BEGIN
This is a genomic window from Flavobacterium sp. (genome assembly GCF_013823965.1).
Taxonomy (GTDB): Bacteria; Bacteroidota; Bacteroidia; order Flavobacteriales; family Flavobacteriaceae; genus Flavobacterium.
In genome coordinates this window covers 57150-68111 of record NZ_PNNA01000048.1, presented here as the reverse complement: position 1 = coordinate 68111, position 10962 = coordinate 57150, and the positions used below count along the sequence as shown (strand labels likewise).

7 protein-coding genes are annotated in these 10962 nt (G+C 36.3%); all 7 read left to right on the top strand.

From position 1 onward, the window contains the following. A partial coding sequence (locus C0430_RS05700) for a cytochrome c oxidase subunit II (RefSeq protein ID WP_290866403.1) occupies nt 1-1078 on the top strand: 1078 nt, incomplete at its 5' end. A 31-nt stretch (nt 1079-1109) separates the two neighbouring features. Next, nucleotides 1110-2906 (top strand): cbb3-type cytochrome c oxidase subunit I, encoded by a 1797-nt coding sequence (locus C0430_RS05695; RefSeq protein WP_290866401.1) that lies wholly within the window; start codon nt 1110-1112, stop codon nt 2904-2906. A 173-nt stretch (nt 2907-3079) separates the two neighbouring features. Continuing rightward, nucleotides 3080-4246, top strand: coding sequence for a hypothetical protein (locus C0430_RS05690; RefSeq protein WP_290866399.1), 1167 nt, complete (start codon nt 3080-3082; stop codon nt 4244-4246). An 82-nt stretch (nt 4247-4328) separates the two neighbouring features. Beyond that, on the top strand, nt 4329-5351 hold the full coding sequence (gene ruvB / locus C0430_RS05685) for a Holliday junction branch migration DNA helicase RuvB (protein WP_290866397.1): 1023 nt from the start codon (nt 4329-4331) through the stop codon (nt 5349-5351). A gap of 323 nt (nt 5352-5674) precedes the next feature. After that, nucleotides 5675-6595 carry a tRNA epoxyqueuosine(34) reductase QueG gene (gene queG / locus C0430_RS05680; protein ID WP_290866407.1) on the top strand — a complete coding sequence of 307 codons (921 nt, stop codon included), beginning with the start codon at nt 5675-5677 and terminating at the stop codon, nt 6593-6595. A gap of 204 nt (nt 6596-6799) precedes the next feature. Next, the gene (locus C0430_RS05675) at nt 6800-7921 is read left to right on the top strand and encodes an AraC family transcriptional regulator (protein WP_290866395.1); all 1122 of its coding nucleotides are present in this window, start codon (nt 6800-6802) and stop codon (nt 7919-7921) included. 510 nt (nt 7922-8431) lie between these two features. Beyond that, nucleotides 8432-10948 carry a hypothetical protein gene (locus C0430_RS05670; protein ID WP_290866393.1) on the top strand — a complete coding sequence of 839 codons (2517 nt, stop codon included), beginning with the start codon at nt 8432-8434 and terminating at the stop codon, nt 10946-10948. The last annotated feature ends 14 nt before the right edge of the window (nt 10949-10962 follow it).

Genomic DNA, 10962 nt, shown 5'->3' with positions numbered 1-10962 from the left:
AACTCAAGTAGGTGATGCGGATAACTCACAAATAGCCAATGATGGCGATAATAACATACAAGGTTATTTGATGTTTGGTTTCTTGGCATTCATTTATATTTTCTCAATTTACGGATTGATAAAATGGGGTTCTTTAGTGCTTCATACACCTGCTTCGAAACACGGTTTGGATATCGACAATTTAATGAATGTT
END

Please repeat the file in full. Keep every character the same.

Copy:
This is a genomic window from Flavobacterium sp. (genome assembly GCF_013823965.1).
Taxonomy (GTDB): Bacteria; Bacteroidota; Bacteroidia; order Flavobacteriales; family Flavobacteriaceae; genus Flavobacterium.
In genome coordinates this window covers 57150-68111 of record NZ_PNNA01000048.1, presented here as the reverse complement: position 1 = coordinate 68111, position 10962 = coordinate 57150, and the positions used below count along the sequence as shown (strand labels likewise).

7 protein-coding genes are annotated in these 10962 nt (G+C 36.3%); all 7 read left to right on the top strand.

From position 1 onward, the window contains the following. A partial coding sequence (locus C0430_RS05700) for a cytochrome c oxidase subunit II (RefSeq protein ID WP_290866403.1) occupies nt 1-1078 on the top strand: 1078 nt, incomplete at its 5' end. A 31-nt stretch (nt 1079-1109) separates the two neighbouring features. Next, nucleotides 1110-2906 (top strand): cbb3-type cytochrome c oxidase subunit I, encoded by a 1797-nt coding sequence (locus C0430_RS05695; RefSeq protein WP_290866401.1) that lies wholly within the window; start codon nt 1110-1112, stop codon nt 2904-2906. A 173-nt stretch (nt 2907-3079) separates the two neighbouring features. Continuing rightward, nucleotides 3080-4246, top strand: coding sequence for a hypothetical protein (locus C0430_RS05690; RefSeq protein WP_290866399.1), 1167 nt, complete (start codon nt 3080-3082; stop codon nt 4244-4246). An 82-nt stretch (nt 4247-4328) separates the two neighbouring features. Beyond that, on the top strand, nt 4329-5351 hold the full coding sequence (gene ruvB / locus C0430_RS05685) for a Holliday junction branch migration DNA helicase RuvB (protein WP_290866397.1): 1023 nt from the start codon (nt 4329-4331) through the stop codon (nt 5349-5351). A gap of 323 nt (nt 5352-5674) precedes the next feature. After that, nucleotides 5675-6595 carry a tRNA epoxyqueuosine(34) reductase QueG gene (gene queG / locus C0430_RS05680; protein ID WP_290866407.1) on the top strand — a complete coding sequence of 307 codons (921 nt, stop codon included), beginning with the start codon at nt 5675-5677 and terminating at the stop codon, nt 6593-6595. A gap of 204 nt (nt 6596-6799) precedes the next feature. Next, the gene (locus C0430_RS05675) at nt 6800-7921 is read left to right on the top strand and encodes an AraC family transcriptional regulator (protein WP_290866395.1); all 1122 of its coding nucleotides are present in this window, start codon (nt 6800-6802) and stop codon (nt 7919-7921) included. 510 nt (nt 7922-8431) lie between these two features. Beyond that, nucleotides 8432-10948 carry a hypothetical protein gene (locus C0430_RS05670; protein ID WP_290866393.1) on the top strand — a complete coding sequence of 839 codons (2517 nt, stop codon included), beginning with the start codon at nt 8432-8434 and terminating at the stop codon, nt 10946-10948. The last annotated feature ends 14 nt before the right edge of the window (nt 10949-10962 follow it).

Genomic DNA, 10962 nt, shown 5'->3' with positions numbered 1-10962 from the left:
AACTCAAGTAGGTGATGCGGATAACTCACAAATAGCCAATGATGGCGATAATAACATACAAGGTTATTTGATGTTTGGTTTCTTGGCATTCATTTATATTTTCTCAATTTACGGATTGATAAAATGGGGTTCTTTAGTGCTTCATACACCTGCTTCGAAACACGGTTTGGATATCGACAATTTAATGAATGTT